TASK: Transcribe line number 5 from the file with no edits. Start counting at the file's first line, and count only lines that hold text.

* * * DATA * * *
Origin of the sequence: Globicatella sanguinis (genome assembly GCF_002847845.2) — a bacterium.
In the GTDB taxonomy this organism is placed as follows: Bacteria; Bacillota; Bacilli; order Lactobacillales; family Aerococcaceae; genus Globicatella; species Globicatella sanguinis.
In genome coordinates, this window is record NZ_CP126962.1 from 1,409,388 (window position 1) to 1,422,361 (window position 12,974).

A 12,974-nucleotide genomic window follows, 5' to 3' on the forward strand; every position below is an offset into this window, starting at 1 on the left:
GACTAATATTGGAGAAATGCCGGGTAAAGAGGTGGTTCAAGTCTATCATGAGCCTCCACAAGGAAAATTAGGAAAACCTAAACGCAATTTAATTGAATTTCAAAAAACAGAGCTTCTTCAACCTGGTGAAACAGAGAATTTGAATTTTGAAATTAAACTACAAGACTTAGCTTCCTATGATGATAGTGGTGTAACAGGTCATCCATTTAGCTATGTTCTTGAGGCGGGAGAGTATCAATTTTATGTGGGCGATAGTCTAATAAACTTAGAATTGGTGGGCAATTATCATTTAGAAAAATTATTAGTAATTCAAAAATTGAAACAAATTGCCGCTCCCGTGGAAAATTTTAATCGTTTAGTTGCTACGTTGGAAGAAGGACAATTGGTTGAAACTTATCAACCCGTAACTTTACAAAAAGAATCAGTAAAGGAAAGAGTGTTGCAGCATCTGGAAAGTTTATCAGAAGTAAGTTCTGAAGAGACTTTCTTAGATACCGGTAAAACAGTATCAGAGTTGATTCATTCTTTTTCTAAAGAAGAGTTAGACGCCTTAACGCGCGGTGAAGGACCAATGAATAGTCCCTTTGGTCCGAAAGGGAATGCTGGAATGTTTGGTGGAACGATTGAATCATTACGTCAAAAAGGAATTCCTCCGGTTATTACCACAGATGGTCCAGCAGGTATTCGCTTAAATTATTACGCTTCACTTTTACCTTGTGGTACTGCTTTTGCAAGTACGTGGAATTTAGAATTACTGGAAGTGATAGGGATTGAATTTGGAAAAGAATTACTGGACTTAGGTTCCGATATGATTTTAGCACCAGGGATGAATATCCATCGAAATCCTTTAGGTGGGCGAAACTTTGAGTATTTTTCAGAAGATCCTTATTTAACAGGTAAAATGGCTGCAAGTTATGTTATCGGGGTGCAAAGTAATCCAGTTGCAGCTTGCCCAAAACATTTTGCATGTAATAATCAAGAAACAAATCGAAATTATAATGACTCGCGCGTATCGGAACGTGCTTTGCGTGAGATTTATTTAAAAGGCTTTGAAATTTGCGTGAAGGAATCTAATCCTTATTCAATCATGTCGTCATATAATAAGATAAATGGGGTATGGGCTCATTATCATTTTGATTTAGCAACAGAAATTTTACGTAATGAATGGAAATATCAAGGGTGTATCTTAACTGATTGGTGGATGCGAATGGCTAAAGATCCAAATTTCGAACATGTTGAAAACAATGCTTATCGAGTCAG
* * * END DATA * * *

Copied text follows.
GACTAATATTGGAGAAATGCCGGGTAAAGAGGTGGTTCAAGTCTATCATGAGCCTCCACAAGGAAAATTAGGAAAACCTAAACGCAATTTAATTGAATTTCAAAAAACAGAGCTTCTTCAACCTGGTGAAACAGAGAATTTGAATTTTGAAATTAAACTACAAGACTTAGCTTCCTATGATGATAGTGGTGTAACAGGTCATCCATTTAGCTATGTTCTTGAGGCGGGAGAGTATCAATTTTATGTGGGCGATAGTCTAATAAACTTAGAATTGGTGGGCAATTATCATTTAGAAAAATTATTAGTAATTCAAAAATTGAAACAAATTGCCGCTCCCGTGGAAAATTTTAATCGTTTAGTTGCTACGTTGGAAGAAGGACAATTGGTTGAAACTTATCAACCCGTAACTTTACAAAAAGAATCAGTAAAGGAAAGAGTGTTGCAGCATCTGGAAAGTTTATCAGAAGTAAGTTCTGAAGAGACTTTCTTAGATACCGGTAAAACAGTATCAGAGTTGATTCATTCTTTTTCTAAAGAAGAGTTAGACGCCTTAACGCGCGGTGAAGGACCAATGAATAGTCCCTTTGGTCCGAAAGGGAATGCTGGAATGTTTGGTGGAACGATTGAATCATTACGTCAAAAAGGAATTCCTCCGGTTATTACCACAGATGGTCCAGCAGGTATTCGCTTAAATTATTACGCTTCACTTTTACCTTGTGGTACTGCTTTTGCAAGTACGTGGAATTTAGAATTACTGGAAGTGATAGGGATTGAATTTGGAAAAGAATTACTGGACTTAGGTTCCGATATGATTTTAGCACCAGGGATGAATATCCATCGAAATCCTTTAGGTGGGCGAAACTTTGAGTATTTTTCAGAAGATCCTTATTTAACAGGTAAAATGGCTGCAAGTTATGTTATCGGGGTGCAAAGTAATCCAGTTGCAGCTTGCCCAAAACATTTTGCATGTAATAATCAAGAAACAAATCGAAATTATAATGACTCGCGCGTATCGGAACGTGCTTTGCGTGAGATTTATTTAAAAGGCTTTGAAATTTGCGTGAAGGAATCTAATCCTTATTCAATCATGTCGTCATATAATAAGATAAATGGGGTATGGGCTCATTATCATTTTGATTTAGCAACAGAAATTTTACGTAATGAATGGAAATATCAAGGGTGTATCTTAACTGATTGGTGGATGCGAATGGCTAAAGATCCAAATTTCGAACATGTTGAAAACAATGCTTATCGAGTCAG